The White House is threatening to veto the $631 billion annual Defense bill the Senate is debating this week unless Congress makes changes.
The administration took issue with a number of provisions included in the 2013 National Defense Authorization Bill, which Senate leaders hope to vote on by the end of the week.
Civilian workforce cuts
The White House objected to a measure sponsored by Sen. John McCain (R-Ariz.) that would reduce the Defense Department’s civilian workforce by 5 percent over the next five years. McCain said with the Pentagon planning reductions to military troop numbers, the department should also cut the civilian workforce.
“The administration believes the size of the civilian workforce should be determined based on workload and funding, not on arbitrary comparisons to the military,” according to a statement of administration policy released by the Office of Management and Budget. “To comply with this legislation, the Department would need to significantly divest workload and impose workforce caps.”
Earlier this week, Sen. Ben Cardin (D-Md.) introduced a floor amendment, seeking to strike the McCain provision from the bill, calling it a “slash and burn approach.”
White House also objects to cybersecurity, contracting provisions
The White House also took issue with a measure requiring the DoD chief information officer to discontinue use of the National Security Agency’s “Accumulo” open-source software program if a viable commercial alternative can be found.
“The provisions significantly limit the administration’s flexibility by specifying technical choices that do not allow the National Security Agency to most effectively execute its mission and take advantage of the economic and technological advantages of cloud and next generation technologies,” according to the statement of administration policy.
The White House said the measure could set a “dangerous precedent” for the use of open-source software.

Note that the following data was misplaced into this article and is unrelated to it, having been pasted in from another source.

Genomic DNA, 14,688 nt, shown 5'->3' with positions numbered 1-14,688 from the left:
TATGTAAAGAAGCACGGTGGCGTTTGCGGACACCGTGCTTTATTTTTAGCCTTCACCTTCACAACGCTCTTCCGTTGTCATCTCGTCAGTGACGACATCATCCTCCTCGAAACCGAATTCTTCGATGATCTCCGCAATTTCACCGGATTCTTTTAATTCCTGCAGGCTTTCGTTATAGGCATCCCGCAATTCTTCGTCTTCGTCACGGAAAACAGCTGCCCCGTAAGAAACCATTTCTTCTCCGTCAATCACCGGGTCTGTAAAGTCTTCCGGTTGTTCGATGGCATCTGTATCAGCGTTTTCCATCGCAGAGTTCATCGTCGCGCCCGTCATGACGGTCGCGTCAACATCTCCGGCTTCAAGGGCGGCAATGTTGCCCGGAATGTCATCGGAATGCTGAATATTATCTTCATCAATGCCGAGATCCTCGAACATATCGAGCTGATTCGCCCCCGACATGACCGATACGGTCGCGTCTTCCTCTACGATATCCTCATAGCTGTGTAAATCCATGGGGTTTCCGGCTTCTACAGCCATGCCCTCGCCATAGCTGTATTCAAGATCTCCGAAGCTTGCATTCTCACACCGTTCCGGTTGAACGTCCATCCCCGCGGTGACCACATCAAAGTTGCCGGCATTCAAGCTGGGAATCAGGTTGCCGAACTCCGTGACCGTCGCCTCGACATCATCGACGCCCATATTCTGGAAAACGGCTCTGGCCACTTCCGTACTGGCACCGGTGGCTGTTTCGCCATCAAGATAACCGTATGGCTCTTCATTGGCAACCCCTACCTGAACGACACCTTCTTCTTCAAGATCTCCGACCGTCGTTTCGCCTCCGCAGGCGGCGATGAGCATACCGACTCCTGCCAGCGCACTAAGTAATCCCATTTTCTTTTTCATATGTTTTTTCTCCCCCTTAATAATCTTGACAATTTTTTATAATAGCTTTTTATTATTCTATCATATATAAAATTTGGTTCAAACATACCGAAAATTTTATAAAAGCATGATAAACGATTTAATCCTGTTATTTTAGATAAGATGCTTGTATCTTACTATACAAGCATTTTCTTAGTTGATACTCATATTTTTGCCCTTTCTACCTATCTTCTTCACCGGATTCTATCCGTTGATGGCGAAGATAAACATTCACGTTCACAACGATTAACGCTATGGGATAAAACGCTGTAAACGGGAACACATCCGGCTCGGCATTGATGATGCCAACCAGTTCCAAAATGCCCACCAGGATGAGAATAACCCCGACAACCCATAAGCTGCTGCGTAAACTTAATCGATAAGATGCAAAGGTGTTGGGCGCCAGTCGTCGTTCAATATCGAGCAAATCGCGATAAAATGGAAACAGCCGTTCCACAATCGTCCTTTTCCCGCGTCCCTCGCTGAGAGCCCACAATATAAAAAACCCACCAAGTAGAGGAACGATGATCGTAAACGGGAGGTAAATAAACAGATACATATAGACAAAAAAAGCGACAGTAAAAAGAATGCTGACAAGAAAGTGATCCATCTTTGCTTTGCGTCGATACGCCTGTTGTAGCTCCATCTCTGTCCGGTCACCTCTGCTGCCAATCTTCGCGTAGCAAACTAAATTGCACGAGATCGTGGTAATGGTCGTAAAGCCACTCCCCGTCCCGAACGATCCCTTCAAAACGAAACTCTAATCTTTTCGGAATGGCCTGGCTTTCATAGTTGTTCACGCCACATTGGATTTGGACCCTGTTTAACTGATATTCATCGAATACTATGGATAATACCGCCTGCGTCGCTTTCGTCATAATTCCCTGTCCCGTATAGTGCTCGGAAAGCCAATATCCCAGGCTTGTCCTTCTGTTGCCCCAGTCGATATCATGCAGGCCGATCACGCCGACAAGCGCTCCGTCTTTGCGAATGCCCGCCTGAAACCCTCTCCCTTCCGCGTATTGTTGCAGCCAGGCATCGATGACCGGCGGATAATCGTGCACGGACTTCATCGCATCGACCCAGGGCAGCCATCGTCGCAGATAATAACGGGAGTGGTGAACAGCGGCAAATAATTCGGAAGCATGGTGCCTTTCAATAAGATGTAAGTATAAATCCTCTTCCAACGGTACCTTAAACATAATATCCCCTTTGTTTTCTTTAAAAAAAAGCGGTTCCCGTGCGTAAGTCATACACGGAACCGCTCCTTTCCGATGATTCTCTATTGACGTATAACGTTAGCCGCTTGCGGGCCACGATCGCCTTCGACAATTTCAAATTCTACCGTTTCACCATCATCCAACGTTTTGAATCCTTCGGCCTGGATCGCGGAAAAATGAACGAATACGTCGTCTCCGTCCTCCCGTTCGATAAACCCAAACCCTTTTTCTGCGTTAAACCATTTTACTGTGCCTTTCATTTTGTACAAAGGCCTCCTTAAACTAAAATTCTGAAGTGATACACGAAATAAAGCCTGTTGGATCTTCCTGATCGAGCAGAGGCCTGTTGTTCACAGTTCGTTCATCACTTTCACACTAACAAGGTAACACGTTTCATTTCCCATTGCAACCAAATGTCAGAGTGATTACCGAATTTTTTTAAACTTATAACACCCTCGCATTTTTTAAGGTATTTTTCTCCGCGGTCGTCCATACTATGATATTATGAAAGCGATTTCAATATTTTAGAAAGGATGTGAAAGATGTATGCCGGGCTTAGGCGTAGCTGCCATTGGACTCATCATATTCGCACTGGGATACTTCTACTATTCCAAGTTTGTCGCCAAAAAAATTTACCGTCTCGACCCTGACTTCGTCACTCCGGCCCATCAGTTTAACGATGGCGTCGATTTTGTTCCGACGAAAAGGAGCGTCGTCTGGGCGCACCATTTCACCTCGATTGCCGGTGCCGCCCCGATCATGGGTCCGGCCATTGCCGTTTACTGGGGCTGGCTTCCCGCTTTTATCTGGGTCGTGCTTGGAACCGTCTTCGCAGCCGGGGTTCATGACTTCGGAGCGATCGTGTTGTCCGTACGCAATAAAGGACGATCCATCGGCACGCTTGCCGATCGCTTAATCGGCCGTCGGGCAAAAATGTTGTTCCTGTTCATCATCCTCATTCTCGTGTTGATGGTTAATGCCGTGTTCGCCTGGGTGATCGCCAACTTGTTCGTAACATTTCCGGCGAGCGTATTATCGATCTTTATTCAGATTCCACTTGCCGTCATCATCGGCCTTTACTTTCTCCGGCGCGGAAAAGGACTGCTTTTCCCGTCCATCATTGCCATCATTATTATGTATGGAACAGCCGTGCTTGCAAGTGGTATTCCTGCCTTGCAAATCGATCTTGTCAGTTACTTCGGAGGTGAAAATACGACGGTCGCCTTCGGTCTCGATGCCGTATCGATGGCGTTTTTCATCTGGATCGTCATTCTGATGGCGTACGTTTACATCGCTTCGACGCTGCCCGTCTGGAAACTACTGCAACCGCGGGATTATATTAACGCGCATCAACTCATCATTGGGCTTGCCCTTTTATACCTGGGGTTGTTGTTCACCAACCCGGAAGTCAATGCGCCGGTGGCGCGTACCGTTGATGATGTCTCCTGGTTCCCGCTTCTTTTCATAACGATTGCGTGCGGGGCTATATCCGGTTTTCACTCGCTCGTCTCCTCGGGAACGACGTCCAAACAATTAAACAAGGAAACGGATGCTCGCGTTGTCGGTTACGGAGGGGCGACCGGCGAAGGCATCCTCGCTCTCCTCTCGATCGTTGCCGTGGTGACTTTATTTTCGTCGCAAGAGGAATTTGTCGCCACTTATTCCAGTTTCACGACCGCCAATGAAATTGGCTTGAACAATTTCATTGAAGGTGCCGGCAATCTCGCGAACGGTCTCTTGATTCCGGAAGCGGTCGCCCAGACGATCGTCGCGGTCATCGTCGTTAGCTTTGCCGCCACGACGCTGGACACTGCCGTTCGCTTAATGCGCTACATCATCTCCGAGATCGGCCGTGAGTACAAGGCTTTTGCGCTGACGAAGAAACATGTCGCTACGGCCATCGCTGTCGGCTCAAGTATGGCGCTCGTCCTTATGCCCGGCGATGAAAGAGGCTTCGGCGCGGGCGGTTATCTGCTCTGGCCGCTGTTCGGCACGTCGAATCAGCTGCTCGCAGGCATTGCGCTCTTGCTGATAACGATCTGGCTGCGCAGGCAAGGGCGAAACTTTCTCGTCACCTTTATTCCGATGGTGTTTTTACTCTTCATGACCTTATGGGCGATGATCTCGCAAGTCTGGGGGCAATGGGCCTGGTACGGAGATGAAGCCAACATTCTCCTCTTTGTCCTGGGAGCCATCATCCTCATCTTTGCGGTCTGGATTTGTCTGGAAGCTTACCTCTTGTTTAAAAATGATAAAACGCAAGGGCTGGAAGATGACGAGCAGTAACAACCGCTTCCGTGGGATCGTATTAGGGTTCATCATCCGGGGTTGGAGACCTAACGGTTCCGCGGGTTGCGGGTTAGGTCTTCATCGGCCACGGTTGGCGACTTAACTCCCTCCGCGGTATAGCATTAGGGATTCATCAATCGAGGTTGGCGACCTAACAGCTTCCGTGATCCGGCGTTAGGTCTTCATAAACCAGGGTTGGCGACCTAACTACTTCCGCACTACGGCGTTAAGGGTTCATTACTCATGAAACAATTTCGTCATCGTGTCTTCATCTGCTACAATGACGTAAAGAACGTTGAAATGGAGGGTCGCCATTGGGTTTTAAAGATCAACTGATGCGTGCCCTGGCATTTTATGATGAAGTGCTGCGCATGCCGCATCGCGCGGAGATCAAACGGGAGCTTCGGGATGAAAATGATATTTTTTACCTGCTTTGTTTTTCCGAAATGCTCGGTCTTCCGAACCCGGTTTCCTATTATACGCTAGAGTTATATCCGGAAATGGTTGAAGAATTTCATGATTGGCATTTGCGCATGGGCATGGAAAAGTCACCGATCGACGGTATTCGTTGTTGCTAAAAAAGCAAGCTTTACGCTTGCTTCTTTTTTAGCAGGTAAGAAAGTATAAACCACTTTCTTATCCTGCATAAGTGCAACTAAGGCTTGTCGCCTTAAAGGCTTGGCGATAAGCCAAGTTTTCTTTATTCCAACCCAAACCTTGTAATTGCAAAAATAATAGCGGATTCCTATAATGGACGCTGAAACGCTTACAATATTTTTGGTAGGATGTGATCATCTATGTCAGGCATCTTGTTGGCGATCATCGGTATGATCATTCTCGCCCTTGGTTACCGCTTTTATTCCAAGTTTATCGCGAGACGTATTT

The Senate bill would also reorganize the Pentagon’s suspension and debarment structure, requiring at least one suspension-and-debarment official for each military department, who would operate outside the purview of agency acquisition offices and inspectors general.
“The proposed restrictions would unnecessarily force DoD to make disruptive and costly changes to its existing programs — especially at the Army and (Defense Logistics Agency) — that already are among the most active and effective in the federal government in protecting taxpayers from fraud, waste and abuse,” according to the statement. “DoD should be allowed to retain the discretion to appropriately tailor its suspension and debarment programs so that they may operate in the most efficient and effective manner possible. ”
The Senate, which hopes to finish the bill this week, already eliminated one provision that had attracted White House objections. In a strong bipartisan vote Wednesday, the Senate voted to allow Pentagon investment in alternative fuels.
Francis Rose is the host of In Depth, which airs weekdays from 8-10 a.m. on 1500 AM in the Washington, D.C. metro area and online everywhere. Francis has covered all three branches of the federal government as a broadcast journalist since 1998. He joined Federal News Radio in 2006, and launched In Depth in 2008 as a daily show focused on connecting federal executives to the information they need to do their jobs better.